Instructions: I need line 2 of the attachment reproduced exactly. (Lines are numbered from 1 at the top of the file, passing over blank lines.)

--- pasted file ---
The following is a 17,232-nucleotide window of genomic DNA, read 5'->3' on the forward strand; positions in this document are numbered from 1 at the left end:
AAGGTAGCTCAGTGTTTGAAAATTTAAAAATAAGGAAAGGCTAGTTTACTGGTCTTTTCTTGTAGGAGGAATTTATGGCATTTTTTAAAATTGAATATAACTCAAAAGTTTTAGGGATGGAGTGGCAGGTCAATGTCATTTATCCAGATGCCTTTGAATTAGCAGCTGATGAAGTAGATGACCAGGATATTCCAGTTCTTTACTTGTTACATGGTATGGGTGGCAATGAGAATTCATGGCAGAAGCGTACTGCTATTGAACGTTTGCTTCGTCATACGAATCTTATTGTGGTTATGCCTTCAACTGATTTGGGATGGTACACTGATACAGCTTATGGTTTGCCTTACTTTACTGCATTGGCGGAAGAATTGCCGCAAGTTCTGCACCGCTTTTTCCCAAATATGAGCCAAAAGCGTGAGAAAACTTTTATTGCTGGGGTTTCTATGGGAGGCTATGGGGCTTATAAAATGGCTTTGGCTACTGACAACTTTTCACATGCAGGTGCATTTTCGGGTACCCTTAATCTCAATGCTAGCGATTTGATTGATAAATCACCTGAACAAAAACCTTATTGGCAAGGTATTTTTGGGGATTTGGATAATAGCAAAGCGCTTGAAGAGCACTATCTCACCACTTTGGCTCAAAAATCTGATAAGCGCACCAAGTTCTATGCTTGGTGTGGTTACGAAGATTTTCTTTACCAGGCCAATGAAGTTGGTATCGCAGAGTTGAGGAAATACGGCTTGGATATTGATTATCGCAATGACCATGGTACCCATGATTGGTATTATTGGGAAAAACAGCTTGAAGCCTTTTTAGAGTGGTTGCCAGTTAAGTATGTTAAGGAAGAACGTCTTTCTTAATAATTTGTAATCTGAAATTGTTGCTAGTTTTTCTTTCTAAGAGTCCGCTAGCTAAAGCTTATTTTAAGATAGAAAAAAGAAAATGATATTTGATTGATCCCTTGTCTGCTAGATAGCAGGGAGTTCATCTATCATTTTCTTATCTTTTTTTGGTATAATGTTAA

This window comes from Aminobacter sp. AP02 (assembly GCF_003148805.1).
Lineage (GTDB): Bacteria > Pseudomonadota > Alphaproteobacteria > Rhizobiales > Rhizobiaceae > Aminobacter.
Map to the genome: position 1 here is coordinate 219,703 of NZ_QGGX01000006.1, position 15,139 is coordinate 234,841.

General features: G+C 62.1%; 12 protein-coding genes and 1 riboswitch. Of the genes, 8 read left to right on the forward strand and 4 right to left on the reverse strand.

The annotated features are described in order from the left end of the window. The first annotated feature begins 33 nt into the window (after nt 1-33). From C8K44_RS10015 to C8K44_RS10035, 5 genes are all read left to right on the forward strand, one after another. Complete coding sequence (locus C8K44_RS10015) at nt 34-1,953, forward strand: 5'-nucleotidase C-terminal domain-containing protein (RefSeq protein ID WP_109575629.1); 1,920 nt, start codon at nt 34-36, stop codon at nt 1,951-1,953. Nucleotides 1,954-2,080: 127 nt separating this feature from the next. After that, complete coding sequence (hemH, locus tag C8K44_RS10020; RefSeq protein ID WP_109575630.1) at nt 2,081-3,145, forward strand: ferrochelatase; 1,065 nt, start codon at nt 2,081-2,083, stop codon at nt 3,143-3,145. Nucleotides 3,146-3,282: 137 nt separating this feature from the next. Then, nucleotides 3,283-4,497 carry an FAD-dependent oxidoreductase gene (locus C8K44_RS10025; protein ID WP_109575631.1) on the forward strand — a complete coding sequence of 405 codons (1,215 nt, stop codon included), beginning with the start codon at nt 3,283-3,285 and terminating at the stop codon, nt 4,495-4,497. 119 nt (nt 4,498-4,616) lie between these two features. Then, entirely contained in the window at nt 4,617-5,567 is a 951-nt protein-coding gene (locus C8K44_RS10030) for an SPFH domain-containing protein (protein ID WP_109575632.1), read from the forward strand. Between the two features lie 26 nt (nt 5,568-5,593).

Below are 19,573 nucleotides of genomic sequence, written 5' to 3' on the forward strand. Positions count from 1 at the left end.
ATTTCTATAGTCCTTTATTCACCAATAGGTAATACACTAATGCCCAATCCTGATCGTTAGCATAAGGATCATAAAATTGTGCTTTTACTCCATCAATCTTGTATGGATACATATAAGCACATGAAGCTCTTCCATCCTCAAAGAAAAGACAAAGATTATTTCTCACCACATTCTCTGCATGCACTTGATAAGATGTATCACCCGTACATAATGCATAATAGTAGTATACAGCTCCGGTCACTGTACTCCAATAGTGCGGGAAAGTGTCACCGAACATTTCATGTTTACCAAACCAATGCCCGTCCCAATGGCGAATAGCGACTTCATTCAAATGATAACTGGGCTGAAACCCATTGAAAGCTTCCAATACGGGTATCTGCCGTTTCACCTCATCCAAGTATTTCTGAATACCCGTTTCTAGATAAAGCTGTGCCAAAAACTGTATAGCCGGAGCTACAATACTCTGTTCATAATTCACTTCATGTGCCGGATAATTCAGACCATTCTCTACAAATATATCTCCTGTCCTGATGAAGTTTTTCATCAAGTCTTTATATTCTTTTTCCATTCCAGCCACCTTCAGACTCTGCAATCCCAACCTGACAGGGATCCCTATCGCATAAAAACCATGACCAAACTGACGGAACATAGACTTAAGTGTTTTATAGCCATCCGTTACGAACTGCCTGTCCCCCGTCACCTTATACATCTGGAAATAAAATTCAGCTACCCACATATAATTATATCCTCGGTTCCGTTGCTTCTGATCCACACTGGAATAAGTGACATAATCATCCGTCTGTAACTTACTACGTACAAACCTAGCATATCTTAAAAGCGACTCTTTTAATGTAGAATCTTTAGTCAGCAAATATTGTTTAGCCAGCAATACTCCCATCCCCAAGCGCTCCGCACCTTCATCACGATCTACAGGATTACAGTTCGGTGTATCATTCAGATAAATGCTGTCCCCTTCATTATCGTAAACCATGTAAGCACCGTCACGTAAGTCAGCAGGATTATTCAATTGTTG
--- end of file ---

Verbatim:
AAGGTAGCTCAGTGTTTGAAAATTTAAAAATAAGGAAAGGCTAGTTTACTGGTCTTTTCTTGTAGGAGGAATTTATGGCATTTTTTAAAATTGAATATAACTCAAAAGTTTTAGGGATGGAGTGGCAGGTCAATGTCATTTATCCAGATGCCTTTGAATTAGCAGCTGATGAAGTAGATGACCAGGATATTCCAGTTCTTTACTTGTTACATGGTATGGGTGGCAATGAGAATTCATGGCAGAAGCGTACTGCTATTGAACGTTTGCTTCGTCATACGAATCTTATTGTGGTTATGCCTTCAACTGATTTGGGATGGTACACTGATACAGCTTATGGTTTGCCTTACTTTACTGCATTGGCGGAAGAATTGCCGCAAGTTCTGCACCGCTTTTTCCCAAATATGAGCCAAAAGCGTGAGAAAACTTTTATTGCTGGGGTTTCTATGGGAGGCTATGGGGCTTATAAAATGGCTTTGGCTACTGACAACTTTTCACATGCAGGTGCATTTTCGGGTACCCTTAATCTCAATGCTAGCGATTTGATTGATAAATCACCTGAACAAAAACCTTATTGGCAAGGTATTTTTGGGGATTTGGATAATAGCAAAGCGCTTGAAGAGCACTATCTCACCACTTTGGCTCAAAAATCTGATAAGCGCACCAAGTTCTATGCTTGGTGTGGTTACGAAGATTTTCTTTACCAGGCCAATGAAGTTGGTATCGCAGAGTTGAGGAAATACGGCTTGGATATTGATTATCGCAATGACCATGGTACCCATGATTGGTATTATTGGGAAAAACAGCTTGAAGCCTTTTTAGAGTGGTTGCCAGTTAAGTATGTTAAGGAAGAACGTCTTTCTTAATAATTTGTAATCTGAAATTGTTGCTAGTTTTTCTTTCTAAGAGTCCGCTAGCTAAAGCTTATTTTAAGATAGAAAAAAGAAAATGATATTTGATTGATCCCTTGTCTGCTAGATAGCAGGGAGTTCATCTATCATTTTCTTATCTTTTTTTGGTATAATGTTAA